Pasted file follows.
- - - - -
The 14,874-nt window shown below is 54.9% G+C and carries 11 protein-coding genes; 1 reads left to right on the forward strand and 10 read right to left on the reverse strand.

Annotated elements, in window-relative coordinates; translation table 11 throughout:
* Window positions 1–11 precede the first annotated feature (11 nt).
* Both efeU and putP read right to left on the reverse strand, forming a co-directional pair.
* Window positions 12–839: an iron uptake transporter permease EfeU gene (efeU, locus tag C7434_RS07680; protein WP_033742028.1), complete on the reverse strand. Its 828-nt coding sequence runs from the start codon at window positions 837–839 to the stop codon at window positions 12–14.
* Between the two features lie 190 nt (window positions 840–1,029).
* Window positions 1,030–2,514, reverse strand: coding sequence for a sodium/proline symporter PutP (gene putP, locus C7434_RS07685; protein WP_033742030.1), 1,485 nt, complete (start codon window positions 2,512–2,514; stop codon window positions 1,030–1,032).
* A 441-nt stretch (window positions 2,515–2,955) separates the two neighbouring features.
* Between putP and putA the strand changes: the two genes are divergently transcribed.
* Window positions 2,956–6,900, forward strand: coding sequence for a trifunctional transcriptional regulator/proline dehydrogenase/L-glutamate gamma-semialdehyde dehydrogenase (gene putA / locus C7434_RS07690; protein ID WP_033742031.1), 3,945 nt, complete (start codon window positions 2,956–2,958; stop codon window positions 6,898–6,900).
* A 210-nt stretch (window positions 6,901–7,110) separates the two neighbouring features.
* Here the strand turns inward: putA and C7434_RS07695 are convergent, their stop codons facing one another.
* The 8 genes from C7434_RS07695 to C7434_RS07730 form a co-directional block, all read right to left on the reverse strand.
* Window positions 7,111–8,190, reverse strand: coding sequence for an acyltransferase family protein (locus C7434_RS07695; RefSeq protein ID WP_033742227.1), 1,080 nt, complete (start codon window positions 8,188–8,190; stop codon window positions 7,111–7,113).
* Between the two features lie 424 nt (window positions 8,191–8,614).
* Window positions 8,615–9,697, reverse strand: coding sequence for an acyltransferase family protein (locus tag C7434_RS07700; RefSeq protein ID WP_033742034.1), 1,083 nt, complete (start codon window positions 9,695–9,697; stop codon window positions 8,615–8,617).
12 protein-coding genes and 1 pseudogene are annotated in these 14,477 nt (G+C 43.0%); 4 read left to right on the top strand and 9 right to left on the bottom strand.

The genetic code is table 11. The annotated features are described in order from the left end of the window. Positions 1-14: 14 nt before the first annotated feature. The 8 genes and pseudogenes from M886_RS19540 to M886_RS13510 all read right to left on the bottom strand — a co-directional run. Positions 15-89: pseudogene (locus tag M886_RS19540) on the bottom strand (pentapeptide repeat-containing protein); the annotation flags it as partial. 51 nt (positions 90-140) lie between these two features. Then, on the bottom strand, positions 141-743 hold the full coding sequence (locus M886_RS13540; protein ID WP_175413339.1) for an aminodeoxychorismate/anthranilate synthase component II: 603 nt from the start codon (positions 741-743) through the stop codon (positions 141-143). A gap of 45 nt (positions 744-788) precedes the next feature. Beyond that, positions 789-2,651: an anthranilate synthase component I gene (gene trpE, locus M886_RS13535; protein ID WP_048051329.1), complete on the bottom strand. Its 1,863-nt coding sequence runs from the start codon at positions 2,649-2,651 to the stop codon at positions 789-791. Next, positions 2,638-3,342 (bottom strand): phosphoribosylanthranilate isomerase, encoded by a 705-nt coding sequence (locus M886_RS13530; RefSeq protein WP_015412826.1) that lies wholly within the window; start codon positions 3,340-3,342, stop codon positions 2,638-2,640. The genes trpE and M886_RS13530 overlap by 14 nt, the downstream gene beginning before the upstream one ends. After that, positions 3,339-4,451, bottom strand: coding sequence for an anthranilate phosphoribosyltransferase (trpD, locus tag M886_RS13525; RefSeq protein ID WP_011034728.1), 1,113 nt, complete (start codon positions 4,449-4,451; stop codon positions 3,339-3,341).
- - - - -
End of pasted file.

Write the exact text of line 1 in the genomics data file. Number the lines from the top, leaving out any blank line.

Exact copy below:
The 14,874-nt window shown below is 54.9% G+C and carries 11 protein-coding genes; 1 reads left to right on the forward strand and 10 read right to left on the reverse strand.